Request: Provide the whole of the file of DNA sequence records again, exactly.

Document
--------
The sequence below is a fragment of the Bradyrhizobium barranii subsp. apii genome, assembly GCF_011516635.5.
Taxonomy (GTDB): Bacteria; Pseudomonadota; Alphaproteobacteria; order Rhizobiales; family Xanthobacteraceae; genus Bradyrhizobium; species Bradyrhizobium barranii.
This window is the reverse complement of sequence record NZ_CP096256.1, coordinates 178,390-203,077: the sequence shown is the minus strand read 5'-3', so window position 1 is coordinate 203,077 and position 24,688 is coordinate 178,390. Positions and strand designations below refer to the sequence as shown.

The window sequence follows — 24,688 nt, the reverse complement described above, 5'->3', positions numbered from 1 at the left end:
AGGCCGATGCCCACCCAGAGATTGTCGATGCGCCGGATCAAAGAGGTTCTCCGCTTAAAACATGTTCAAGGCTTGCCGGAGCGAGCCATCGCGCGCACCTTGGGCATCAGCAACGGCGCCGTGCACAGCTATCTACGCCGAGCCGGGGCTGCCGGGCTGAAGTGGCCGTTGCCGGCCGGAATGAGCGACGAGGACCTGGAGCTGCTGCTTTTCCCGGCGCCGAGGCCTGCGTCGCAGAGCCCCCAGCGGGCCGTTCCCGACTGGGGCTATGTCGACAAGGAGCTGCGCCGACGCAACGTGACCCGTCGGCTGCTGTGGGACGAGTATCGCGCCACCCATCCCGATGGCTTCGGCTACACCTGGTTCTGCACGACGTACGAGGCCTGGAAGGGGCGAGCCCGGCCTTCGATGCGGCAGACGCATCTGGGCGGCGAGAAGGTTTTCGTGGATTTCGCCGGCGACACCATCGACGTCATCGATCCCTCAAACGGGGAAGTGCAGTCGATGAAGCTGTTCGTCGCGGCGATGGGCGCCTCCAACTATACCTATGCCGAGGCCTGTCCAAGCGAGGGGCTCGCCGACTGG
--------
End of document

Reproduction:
The sequence below is a fragment of the Bradyrhizobium barranii subsp. apii genome, assembly GCF_011516635.5.
Taxonomy (GTDB): Bacteria; Pseudomonadota; Alphaproteobacteria; order Rhizobiales; family Xanthobacteraceae; genus Bradyrhizobium; species Bradyrhizobium barranii.
This window is the reverse complement of sequence record NZ_CP096256.1, coordinates 178,390-203,077: the sequence shown is the minus strand read 5'-3', so window position 1 is coordinate 203,077 and position 24,688 is coordinate 178,390. Positions and strand designations below refer to the sequence as shown.

The window sequence follows — 24,688 nt, the reverse complement described above, 5'->3', positions numbered from 1 at the left end:
AGGCCGATGCCCACCCAGAGATTGTCGATGCGCCGGATCAAAGAGGTTCTCCGCTTAAAACATGTTCAAGGCTTGCCGGAGCGAGCCATCGCGCGCACCTTGGGCATCAGCAACGGCGCCGTGCACAGCTATCTACGCCGAGCCGGGGCTGCCGGGCTGAAGTGGCCGTTGCCGGCCGGAATGAGCGACGAGGACCTGGAGCTGCTGCTTTTCCCGGCGCCGAGGCCTGCGTCGCAGAGCCCCCAGCGGGCCGTTCCCGACTGGGGCTATGTCGACAAGGAGCTGCGCCGACGCAACGTGACCCGTCGGCTGCTGTGGGACGAGTATCGCGCCACCCATCCCGATGGCTTCGGCTACACCTGGTTCTGCACGACGTACGAGGCCTGGAAGGGGCGAGCCCGGCCTTCGATGCGGCAGACGCATCTGGGCGGCGAGAAGGTTTTCGTGGATTTCGCCGGCGACACCATCGACGTCATCGATCCCTCAAACGGGGAAGTGCAGTCGATGAAGCTGTTCGTCGCGGCGATGGGCGCCTCCAACTATACCTATGCCGAGGCCTGTCCAAGCGAGGGGCTCGCCGACTGG